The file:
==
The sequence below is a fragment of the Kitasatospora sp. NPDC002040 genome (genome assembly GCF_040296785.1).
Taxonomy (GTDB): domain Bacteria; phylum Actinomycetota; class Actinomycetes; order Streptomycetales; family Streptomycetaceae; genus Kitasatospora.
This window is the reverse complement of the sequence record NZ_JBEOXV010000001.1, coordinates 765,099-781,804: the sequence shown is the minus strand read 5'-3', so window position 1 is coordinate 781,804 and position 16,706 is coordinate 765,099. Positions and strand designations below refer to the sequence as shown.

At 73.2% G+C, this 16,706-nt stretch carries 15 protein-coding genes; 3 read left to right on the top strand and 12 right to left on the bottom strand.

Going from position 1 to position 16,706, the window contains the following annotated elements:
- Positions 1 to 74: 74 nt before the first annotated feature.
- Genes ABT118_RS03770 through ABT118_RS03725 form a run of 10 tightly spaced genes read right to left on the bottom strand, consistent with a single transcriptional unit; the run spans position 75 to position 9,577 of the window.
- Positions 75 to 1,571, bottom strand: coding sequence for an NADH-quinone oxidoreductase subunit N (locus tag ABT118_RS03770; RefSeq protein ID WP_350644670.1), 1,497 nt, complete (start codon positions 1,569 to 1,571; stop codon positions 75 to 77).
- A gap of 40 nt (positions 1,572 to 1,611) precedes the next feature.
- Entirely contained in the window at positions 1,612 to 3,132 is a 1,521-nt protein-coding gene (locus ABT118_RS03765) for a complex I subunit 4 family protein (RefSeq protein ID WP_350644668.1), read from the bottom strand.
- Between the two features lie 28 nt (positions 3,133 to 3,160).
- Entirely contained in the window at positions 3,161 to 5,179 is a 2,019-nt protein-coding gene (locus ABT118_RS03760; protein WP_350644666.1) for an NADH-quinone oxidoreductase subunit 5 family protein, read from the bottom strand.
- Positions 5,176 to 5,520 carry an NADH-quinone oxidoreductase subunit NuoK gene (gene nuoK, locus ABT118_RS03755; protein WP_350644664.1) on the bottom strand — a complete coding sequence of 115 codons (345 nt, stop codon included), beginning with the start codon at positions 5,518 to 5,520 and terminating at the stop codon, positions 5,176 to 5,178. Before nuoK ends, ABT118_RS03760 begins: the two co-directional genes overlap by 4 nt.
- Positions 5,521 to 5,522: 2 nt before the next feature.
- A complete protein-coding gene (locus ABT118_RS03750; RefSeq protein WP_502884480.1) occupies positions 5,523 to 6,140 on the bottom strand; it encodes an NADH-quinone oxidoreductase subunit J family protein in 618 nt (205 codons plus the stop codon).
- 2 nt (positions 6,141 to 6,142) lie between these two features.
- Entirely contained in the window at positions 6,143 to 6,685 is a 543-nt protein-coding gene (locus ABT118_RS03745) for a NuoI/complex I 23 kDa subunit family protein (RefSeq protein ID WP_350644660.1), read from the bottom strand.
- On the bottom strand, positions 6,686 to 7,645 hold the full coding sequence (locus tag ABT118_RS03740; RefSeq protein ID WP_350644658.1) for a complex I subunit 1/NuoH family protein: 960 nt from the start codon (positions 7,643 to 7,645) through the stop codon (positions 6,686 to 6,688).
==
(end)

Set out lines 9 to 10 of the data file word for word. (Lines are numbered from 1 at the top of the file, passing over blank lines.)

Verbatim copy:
- A gap of 40 nt (positions 1,572 to 1,611) precedes the next feature.
- Entirely contained in the window at positions 1,612 to 3,132 is a 1,521-nt protein-coding gene (locus ABT118_RS03765) for a complex I subunit 4 family protein (RefSeq protein ID WP_350644668.1), read from the bottom strand.